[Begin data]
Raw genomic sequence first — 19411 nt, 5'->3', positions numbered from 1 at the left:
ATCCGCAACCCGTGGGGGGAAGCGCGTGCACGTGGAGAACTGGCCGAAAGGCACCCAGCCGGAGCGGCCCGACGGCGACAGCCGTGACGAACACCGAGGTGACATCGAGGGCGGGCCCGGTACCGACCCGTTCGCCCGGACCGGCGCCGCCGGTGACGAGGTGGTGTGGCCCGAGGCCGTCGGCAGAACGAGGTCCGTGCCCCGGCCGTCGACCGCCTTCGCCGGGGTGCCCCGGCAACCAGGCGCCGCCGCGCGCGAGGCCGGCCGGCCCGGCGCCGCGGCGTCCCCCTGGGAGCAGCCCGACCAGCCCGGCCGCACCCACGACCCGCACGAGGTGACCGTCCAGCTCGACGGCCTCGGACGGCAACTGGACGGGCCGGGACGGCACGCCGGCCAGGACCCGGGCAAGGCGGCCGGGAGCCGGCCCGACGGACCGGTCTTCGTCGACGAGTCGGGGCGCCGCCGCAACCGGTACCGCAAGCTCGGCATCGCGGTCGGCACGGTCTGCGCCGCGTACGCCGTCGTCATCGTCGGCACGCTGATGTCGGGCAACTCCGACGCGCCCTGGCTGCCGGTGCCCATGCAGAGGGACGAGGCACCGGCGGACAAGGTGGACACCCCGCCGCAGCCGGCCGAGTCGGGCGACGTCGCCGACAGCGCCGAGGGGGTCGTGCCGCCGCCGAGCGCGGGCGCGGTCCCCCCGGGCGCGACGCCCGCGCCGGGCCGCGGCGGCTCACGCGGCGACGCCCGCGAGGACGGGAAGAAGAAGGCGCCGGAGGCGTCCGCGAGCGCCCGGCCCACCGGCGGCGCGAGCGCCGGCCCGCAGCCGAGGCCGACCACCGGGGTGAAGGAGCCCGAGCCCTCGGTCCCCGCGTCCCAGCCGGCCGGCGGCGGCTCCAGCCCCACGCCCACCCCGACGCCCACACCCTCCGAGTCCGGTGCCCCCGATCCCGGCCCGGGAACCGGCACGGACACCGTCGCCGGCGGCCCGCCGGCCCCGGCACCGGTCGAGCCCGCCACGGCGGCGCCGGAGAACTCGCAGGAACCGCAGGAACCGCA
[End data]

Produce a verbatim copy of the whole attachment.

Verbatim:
Raw genomic sequence first — 19411 nt, 5'->3', positions numbered from 1 at the left:
ATCCGCAACCCGTGGGGGGAAGCGCGTGCACGTGGAGAACTGGCCGAAAGGCACCCAGCCGGAGCGGCCCGACGGCGACAGCCGTGACGAACACCGAGGTGACATCGAGGGCGGGCCCGGTACCGACCCGTTCGCCCGGACCGGCGCCGCCGGTGACGAGGTGGTGTGGCCCGAGGCCGTCGGCAGAACGAGGTCCGTGCCCCGGCCGTCGACCGCCTTCGCCGGGGTGCCCCGGCAACCAGGCGCCGCCGCGCGCGAGGCCGGCCGGCCCGGCGCCGCGGCGTCCCCCTGGGAGCAGCCCGACCAGCCCGGCCGCACCCACGACCCGCACGAGGTGACCGTCCAGCTCGACGGCCTCGGACGGCAACTGGACGGGCCGGGACGGCACGCCGGCCAGGACCCGGGCAAGGCGGCCGGGAGCCGGCCCGACGGACCGGTCTTCGTCGACGAGTCGGGGCGCCGCCGCAACCGGTACCGCAAGCTCGGCATCGCGGTCGGCACGGTCTGCGCCGCGTACGCCGTCGTCATCGTCGGCACGCTGATGTCGGGCAACTCCGACGCGCCCTGGCTGCCGGTGCCCATGCAGAGGGACGAGGCACCGGCGGACAAGGTGGACACCCCGCCGCAGCCGGCCGAGTCGGGCGACGTCGCCGACAGCGCCGAGGGGGTCGTGCCGCCGCCGAGCGCGGGCGCGGTCCCCCCGGGCGCGACGCCCGCGCCGGGCCGCGGCGGCTCACGCGGCGACGCCCGCGAGGACGGGAAGAAGAAGGCGCCGGAGGCGTCCGCGAGCGCCCGGCCCACCGGCGGCGCGAGCGCCGGCCCGCAGCCGAGGCCGACCACCGGGGTGAAGGAGCCCGAGCCCTCGGTCCCCGCGTCCCAGCCGGCCGGCGGCGGCTCCAGCCCCACGCCCACCCCGACGCCCACACCCTCCGAGTCCGGTGCCCCCGATCCCGGCCCGGGAACCGGCACGGACACCGTCGCCGGCGGCCCGCCGGCCCCGGCACCGGTCGAGCCCGCCACGGCGGCGCCGGAGAACTCGCAGGAACCGCAGGAACCGCA